24 Mar 2016

The Politics of Regulating Religion: State, Civil Society and the Quest for Religious Freedom in Modern Indonesia

Ismatu Ropi, June 2012
The Australian National University

Abstract
This study analyses the state involvement in religious life in modern Indonesia. It will focus on how the state has constructed a variety of policies on religion. At the heart of this issue is a tension between ensuring religious order and harmony on the one hand, and protecting religious freedom on another. Successive Indonesia governments have grappled with problem but have increasingly prioritized order and harmony over the rights of Indonesian citizens.

The state role on religion is implicitly justified in the Pancasila (the Five Principles), the Indonesian ideology, which includes the principle of Ketuhanan Yang Maha Esa (generic meaning: the belief in ‘Almighty God’). This First Principle of Pancasila becomes the main basis for the acknowledgement of religiosity in the state system. It has also encompassed a variety of legal arrangements like the Constitution and lawmaking as well as political activism in modern Indonesia.

Nevertheless, the contest over interpreting the meaning of Ketuhanan Yang Maha Esa particularly by Muslim activists was also apparent. At the end, the insertion of an ‘Islamic interpretation’ of the loose clause of Ketuhanan Yang Maha Esa has had a certain impact upon the issuing of state policies based on Islamic precepts. In turn this Muslim-based interpretation on this principle has served the main paramount of the government in intervening religious life.

Hence, while the Indonesian constitutions have preserved religious freedom, by the same token it has also tended to construct wide-ranging discretionary powers in the government to control religion and to oversee religious freedom. Thus, regulations on religious affairs often end up not protecting religious rights, but rather undermine them. This is because those regulations reflect majority concerns instead upholding minority rights. The cases to point out are a number of regulations on religious affairs that are tended to be discriminative and restrictive towards the minorities groups such as the aliran kebatinan (Javanese mysticism), local religions and the Ahmadiyah groups in Indonesia.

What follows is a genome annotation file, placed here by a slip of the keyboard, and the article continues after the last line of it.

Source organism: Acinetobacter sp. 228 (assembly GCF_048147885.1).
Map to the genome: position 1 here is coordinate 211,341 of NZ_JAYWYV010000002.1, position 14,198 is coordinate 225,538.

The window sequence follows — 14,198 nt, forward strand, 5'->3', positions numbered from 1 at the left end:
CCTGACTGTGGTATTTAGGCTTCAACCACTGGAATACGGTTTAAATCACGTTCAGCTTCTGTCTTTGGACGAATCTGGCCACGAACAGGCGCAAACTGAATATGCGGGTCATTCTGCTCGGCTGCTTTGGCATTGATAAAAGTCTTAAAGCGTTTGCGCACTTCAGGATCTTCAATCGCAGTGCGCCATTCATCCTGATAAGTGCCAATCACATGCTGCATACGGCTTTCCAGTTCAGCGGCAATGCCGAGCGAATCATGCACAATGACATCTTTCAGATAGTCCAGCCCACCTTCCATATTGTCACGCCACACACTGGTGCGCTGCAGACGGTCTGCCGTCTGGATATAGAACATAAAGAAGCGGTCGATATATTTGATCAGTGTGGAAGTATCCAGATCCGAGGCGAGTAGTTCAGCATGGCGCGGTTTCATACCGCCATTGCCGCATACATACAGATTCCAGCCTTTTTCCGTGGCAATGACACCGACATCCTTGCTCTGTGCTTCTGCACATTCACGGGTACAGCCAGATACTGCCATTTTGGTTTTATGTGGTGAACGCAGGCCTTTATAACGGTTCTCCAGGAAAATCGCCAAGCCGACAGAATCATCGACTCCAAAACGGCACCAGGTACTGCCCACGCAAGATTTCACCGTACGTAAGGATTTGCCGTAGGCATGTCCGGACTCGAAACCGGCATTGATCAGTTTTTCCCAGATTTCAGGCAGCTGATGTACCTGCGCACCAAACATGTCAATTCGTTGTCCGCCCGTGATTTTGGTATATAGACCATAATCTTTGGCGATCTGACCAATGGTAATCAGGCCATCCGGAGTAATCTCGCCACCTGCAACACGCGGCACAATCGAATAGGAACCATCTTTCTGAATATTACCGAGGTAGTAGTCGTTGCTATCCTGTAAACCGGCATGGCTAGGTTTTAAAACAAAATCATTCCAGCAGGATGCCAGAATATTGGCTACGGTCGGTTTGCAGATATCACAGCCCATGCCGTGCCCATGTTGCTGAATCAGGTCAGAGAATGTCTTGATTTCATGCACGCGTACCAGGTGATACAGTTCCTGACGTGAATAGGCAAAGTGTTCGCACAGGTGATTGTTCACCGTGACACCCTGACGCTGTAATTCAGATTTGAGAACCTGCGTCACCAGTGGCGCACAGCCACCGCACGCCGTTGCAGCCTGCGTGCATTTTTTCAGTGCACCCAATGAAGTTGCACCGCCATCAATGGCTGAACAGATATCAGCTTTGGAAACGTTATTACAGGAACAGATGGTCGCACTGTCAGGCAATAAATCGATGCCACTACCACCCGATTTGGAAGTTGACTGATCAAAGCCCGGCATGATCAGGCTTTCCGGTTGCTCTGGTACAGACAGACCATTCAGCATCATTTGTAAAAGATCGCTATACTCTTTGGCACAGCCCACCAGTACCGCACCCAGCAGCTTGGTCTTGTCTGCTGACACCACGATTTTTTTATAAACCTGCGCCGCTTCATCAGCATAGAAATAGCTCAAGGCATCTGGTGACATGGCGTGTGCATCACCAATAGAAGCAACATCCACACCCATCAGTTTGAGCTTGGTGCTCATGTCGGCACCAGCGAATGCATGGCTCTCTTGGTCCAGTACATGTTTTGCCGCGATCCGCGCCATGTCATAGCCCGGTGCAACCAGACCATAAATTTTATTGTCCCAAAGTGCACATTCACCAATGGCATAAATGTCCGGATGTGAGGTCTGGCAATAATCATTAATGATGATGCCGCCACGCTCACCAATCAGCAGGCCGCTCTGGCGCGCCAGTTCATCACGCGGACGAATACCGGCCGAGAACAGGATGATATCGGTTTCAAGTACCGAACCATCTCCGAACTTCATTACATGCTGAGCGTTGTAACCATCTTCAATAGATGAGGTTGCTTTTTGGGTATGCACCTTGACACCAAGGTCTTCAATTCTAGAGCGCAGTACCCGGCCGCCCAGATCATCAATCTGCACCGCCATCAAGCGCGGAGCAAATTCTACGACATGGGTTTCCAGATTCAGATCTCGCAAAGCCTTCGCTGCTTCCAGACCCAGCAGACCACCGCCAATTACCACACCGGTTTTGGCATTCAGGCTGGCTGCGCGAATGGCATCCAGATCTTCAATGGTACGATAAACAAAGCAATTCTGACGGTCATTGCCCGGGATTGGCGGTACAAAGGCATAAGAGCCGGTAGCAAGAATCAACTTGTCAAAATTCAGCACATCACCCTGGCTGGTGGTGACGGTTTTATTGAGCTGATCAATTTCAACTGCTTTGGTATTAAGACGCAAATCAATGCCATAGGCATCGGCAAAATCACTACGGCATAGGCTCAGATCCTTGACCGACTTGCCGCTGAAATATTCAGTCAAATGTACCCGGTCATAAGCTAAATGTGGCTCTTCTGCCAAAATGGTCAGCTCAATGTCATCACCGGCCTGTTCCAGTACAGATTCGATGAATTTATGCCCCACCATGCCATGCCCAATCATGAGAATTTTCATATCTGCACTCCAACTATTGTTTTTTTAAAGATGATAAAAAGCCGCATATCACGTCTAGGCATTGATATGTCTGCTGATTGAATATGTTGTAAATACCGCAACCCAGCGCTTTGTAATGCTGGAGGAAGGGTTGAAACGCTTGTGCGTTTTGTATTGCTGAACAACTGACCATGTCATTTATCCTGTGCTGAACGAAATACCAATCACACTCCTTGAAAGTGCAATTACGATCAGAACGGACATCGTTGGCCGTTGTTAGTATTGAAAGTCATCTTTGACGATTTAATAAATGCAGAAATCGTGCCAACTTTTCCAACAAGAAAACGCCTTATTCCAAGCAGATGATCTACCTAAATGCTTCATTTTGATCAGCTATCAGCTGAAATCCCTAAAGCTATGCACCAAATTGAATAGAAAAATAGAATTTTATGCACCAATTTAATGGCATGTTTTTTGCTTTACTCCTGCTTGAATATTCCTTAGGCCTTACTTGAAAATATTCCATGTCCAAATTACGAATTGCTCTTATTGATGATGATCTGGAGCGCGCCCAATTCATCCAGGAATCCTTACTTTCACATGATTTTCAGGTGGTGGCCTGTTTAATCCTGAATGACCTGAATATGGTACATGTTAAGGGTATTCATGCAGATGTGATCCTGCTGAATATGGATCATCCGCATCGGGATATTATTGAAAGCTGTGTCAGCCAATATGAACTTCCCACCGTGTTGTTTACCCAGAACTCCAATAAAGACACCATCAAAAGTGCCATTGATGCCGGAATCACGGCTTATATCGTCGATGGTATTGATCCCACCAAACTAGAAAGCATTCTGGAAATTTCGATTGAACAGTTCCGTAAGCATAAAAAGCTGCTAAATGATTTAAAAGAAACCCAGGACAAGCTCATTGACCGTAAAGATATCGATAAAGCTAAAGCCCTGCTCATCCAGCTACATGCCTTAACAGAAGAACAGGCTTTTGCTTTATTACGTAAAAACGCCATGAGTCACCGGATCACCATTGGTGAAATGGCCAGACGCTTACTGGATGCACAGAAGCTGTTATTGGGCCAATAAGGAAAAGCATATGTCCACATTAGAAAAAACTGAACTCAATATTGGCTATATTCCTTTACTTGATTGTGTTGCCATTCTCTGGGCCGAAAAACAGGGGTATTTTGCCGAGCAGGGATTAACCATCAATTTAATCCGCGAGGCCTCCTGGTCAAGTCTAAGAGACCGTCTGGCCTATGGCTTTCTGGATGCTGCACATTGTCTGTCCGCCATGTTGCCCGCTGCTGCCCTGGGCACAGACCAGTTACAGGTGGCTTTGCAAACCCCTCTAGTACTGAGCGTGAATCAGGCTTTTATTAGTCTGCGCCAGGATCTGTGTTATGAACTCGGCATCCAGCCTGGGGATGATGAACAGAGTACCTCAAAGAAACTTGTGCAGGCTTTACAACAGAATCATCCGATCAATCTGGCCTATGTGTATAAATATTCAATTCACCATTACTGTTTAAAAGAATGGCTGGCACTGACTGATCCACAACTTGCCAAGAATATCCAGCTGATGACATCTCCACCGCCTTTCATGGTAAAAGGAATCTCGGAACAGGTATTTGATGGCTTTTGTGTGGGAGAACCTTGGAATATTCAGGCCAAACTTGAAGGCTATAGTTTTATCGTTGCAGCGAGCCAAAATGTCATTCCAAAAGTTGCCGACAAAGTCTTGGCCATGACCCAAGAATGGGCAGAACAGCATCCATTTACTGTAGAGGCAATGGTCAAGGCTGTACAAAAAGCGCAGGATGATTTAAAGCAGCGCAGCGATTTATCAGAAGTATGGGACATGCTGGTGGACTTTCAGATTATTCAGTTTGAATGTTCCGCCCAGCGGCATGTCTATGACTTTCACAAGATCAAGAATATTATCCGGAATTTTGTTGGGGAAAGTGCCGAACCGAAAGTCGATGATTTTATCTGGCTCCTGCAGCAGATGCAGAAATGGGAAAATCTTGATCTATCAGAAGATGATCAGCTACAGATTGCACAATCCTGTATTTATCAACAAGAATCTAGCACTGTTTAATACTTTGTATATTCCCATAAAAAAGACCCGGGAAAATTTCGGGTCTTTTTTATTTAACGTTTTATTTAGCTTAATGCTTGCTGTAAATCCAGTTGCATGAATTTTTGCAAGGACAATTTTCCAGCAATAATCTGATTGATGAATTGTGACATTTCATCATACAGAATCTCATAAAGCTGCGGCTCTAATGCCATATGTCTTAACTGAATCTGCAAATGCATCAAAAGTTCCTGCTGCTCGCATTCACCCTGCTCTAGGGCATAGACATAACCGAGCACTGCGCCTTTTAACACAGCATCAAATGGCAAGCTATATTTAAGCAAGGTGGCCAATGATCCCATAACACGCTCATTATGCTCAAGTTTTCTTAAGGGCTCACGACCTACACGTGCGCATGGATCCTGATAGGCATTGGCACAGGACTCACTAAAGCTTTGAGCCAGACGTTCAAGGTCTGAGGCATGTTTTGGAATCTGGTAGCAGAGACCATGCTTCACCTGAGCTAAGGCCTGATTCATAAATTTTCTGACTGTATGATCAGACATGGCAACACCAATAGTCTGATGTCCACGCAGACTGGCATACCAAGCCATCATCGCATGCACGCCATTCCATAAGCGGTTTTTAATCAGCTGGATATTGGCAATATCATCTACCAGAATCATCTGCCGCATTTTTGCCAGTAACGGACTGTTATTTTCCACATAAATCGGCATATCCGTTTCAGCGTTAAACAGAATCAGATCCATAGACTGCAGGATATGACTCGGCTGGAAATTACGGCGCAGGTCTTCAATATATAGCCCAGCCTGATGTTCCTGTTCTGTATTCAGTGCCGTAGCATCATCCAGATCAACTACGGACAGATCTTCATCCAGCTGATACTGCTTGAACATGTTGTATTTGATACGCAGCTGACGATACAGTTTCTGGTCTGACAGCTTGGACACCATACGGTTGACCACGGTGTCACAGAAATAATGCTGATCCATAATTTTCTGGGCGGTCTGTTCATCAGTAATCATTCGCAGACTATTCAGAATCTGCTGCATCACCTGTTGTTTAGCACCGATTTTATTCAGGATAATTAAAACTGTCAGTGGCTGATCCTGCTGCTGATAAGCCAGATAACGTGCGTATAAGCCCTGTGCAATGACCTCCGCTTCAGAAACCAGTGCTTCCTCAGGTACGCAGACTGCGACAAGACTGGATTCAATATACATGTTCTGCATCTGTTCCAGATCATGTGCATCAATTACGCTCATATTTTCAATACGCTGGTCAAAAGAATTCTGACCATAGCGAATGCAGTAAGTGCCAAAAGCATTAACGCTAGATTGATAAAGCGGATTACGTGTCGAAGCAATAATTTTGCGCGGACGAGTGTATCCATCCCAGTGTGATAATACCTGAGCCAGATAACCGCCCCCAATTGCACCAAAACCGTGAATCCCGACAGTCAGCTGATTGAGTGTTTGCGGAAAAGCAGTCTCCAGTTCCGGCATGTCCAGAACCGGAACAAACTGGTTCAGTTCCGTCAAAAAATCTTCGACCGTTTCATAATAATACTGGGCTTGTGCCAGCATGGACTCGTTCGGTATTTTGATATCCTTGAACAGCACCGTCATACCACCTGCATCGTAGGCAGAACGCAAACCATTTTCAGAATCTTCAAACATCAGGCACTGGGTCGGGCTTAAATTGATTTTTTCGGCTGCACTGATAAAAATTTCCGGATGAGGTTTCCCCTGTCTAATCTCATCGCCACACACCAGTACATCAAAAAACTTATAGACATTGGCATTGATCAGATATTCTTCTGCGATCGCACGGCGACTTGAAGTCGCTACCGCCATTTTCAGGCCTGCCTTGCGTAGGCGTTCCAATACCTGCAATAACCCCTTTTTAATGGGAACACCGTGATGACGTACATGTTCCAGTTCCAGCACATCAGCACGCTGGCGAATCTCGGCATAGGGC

Overall this study argues that the history of the politics of regulating religion has been about what I call ‘the constant negotiation’ for the boundaries of authority in regulating religious affairs between the state and the majority. In this vein the government is eager to oversee and strictly control religious activities, but at the same time the majority group is interested to steer the direction of the state to be closer to their norms and values. This condition remains in Indonesian stage even until today.

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